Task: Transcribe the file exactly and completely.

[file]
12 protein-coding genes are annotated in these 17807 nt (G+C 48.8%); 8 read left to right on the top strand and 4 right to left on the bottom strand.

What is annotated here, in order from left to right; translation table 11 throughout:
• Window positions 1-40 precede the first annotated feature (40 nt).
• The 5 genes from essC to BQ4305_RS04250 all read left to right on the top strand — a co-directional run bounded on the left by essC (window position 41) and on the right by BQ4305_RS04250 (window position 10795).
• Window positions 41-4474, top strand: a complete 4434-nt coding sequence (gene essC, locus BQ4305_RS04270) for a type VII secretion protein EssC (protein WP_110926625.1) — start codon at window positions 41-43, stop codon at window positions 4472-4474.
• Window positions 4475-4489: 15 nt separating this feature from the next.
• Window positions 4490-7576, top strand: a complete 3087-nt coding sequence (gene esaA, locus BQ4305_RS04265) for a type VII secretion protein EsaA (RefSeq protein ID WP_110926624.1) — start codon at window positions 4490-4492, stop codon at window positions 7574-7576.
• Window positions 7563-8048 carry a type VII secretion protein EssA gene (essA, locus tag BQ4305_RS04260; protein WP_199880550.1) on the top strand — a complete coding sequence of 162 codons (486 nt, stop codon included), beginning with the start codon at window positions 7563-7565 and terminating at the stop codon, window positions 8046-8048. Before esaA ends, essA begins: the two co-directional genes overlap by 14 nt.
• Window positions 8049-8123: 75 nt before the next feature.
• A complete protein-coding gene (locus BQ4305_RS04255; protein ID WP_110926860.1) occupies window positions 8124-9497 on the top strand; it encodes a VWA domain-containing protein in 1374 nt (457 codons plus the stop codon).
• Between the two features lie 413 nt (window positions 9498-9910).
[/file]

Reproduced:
12 protein-coding genes are annotated in these 17807 nt (G+C 48.8%); 8 read left to right on the top strand and 4 right to left on the bottom strand.

What is annotated here, in order from left to right; translation table 11 throughout:
• Window positions 1-40 precede the first annotated feature (40 nt).
• The 5 genes from essC to BQ4305_RS04250 all read left to right on the top strand — a co-directional run bounded on the left by essC (window position 41) and on the right by BQ4305_RS04250 (window position 10795).
• Window positions 41-4474, top strand: a complete 4434-nt coding sequence (gene essC, locus BQ4305_RS04270) for a type VII secretion protein EssC (protein WP_110926625.1) — start codon at window positions 41-43, stop codon at window positions 4472-4474.
• Window positions 4475-4489: 15 nt separating this feature from the next.
• Window positions 4490-7576, top strand: a complete 3087-nt coding sequence (gene esaA, locus BQ4305_RS04265) for a type VII secretion protein EsaA (RefSeq protein ID WP_110926624.1) — start codon at window positions 4490-4492, stop codon at window positions 7574-7576.
• Window positions 7563-8048 carry a type VII secretion protein EssA gene (essA, locus tag BQ4305_RS04260; protein WP_199880550.1) on the top strand — a complete coding sequence of 162 codons (486 nt, stop codon included), beginning with the start codon at window positions 7563-7565 and terminating at the stop codon, window positions 8046-8048. Before esaA ends, essA begins: the two co-directional genes overlap by 14 nt.
• Window positions 8049-8123: 75 nt before the next feature.
• A complete protein-coding gene (locus BQ4305_RS04255; protein ID WP_110926860.1) occupies window positions 8124-9497 on the top strand; it encodes a VWA domain-containing protein in 1374 nt (457 codons plus the stop codon).
• Between the two features lie 413 nt (window positions 9498-9910).